About the book: How do we safeguard our children in a changing and dangerous world? And what if the greatest danger is from ourselves? A young mother fearful for her children’s safety falls under the spell of a charismatic but sinister stranger. A novel about our hidden desires and the scientific and magical modes of thinking which have got us to where we are now.

  • Elizabeth, you write your main characters very strongly, and the issues and themes that are raised are those that affect women in particular. I enjoyed particularly the voice, that to me was the main strength of the novel; the voice of this woman. How hard is it to articulate a character like the narrator in Too Many Magpies?

Well, to me voice is all-important - to my mind, it's HOW a novel or story is told that is its real essence, and which carries its real meaning. I really can't begin writing until I hear the narrative voice. Sometimes that happens quickly and sometimes it doesn't, I find: you can have the theme and the story and even the characters, but you still can't hear the voice in which the story will be told - whether it's the voice of one of the characters, or of a separate narrator etc, and how precisely that voice sounds. I don't really find that I can do much actively to make this happen: basically I find it's a question of waiting to hear it, and if it doesn't come quickly, you just need to let the novel/story grow in your head. In fact, the voice of Too Many Magpies came to me very quickly right from the start (along with the first sentence that just dropped into my head): that of the main character, a woman trapped in a crisis and fearful for her children. Once the voice comes, I find, you're away, and it feels more like listening than thinking or working anything out. So all in all I found the voice of this particular novel very easy to achieve and as a result I wrote it very quickly. As I say, though, it's not always like that!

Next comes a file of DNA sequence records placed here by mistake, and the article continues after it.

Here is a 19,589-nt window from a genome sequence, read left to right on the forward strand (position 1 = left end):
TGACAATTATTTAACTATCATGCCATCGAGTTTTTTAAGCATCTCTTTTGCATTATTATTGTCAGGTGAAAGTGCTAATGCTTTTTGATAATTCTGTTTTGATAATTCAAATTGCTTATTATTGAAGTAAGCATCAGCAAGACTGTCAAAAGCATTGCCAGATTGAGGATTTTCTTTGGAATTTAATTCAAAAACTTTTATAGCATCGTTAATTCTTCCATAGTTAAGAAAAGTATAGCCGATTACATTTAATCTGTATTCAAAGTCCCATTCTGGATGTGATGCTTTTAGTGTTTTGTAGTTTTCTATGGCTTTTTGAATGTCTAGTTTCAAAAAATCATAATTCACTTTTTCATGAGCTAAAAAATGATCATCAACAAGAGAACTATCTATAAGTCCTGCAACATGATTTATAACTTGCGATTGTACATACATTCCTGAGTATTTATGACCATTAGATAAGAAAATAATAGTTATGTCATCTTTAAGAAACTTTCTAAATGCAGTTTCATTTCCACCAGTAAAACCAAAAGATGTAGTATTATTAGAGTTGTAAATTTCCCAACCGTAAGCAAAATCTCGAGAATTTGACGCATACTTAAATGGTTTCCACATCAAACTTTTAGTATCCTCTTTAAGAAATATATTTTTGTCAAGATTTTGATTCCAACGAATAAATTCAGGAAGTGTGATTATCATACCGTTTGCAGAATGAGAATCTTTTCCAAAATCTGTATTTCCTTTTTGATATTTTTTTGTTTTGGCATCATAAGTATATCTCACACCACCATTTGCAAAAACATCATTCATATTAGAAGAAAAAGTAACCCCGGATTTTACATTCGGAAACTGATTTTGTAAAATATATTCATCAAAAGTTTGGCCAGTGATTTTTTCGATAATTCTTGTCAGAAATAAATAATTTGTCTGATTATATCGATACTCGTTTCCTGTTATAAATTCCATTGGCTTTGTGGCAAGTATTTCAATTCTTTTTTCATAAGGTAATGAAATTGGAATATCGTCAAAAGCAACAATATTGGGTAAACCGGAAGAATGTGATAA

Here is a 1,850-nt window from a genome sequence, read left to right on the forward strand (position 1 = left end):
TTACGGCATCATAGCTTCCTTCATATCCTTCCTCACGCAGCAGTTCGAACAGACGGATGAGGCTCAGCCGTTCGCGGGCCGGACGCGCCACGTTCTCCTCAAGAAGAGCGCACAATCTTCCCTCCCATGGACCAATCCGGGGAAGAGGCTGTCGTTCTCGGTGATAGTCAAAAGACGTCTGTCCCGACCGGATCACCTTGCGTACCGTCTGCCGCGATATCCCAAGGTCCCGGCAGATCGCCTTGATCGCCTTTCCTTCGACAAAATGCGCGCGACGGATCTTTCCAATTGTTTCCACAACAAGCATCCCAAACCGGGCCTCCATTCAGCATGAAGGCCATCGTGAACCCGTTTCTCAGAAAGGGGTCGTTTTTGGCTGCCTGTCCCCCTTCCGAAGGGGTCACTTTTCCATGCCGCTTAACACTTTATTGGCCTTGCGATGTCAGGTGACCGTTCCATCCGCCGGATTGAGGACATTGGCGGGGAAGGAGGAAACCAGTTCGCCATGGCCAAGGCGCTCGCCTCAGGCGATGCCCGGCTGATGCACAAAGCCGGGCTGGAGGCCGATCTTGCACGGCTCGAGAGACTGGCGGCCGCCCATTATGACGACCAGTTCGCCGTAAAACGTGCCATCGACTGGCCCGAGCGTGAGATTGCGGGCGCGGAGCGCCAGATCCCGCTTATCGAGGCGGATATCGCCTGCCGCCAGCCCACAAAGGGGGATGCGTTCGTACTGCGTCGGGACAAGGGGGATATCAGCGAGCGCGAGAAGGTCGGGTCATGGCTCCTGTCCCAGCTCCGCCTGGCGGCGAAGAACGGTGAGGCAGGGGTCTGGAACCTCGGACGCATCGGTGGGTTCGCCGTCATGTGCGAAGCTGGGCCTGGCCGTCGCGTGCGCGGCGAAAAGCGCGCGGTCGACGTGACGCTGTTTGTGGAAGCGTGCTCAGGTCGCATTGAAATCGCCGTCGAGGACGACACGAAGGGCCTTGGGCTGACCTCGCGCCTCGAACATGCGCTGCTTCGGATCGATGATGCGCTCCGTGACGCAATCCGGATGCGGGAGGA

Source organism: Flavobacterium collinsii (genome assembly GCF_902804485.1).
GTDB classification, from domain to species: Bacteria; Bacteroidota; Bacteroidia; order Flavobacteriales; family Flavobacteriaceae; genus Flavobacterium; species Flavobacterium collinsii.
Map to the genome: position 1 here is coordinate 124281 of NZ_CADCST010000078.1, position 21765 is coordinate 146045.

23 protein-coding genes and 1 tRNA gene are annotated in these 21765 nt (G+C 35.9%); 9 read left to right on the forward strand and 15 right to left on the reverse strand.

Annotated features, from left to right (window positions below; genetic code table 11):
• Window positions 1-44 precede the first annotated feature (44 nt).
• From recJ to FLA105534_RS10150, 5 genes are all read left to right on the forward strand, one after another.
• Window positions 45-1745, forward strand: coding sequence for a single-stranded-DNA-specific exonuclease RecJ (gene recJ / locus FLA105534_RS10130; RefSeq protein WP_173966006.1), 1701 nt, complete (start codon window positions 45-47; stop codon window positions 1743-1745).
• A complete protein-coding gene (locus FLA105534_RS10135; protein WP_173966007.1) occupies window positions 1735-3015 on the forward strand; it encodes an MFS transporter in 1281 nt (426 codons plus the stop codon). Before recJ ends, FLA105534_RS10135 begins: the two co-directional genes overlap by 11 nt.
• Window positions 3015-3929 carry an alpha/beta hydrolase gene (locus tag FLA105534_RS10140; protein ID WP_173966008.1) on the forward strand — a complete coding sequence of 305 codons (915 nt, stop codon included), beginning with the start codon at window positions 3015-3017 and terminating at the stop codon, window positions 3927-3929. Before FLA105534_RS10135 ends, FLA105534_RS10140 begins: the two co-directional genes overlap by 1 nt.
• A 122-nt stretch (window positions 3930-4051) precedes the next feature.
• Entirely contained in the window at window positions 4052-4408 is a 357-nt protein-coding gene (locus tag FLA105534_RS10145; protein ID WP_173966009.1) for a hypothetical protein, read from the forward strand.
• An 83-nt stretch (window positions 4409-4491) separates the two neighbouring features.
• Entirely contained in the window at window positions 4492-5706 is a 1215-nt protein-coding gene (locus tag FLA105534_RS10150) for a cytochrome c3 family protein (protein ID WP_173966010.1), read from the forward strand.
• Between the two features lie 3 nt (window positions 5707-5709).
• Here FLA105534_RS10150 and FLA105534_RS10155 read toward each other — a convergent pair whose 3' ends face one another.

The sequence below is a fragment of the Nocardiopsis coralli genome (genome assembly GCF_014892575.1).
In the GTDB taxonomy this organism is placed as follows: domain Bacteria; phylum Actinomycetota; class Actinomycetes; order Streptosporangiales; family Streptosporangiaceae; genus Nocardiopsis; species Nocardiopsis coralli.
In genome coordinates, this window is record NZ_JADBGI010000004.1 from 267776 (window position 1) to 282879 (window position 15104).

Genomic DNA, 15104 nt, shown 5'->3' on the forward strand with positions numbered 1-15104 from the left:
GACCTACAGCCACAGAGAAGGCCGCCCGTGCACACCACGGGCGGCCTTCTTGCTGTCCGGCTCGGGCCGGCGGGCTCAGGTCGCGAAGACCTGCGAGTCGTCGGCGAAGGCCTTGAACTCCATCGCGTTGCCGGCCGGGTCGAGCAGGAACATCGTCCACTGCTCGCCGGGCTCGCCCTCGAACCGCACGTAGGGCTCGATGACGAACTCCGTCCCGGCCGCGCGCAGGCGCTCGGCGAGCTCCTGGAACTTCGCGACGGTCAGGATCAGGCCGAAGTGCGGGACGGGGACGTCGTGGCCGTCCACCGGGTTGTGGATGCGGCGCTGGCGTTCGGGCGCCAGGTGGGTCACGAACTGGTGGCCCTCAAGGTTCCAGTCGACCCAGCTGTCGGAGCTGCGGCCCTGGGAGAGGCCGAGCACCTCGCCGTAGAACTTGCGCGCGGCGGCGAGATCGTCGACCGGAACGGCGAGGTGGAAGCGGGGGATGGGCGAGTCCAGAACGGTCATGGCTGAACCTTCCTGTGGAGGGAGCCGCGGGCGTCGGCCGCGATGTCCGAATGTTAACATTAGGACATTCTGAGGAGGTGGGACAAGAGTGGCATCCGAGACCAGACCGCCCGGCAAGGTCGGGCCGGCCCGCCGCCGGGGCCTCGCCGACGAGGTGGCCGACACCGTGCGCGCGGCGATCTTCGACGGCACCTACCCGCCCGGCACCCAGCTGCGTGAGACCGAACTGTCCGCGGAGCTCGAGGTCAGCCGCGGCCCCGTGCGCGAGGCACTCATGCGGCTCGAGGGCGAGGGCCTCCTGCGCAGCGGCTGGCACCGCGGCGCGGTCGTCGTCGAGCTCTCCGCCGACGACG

• Although the woman is having an affair, I still found I had good sympathy with her. Again this is a real strength of the character’s complexity – how much thought do you give to the development of a character: their flaws, their foibles, their strengths?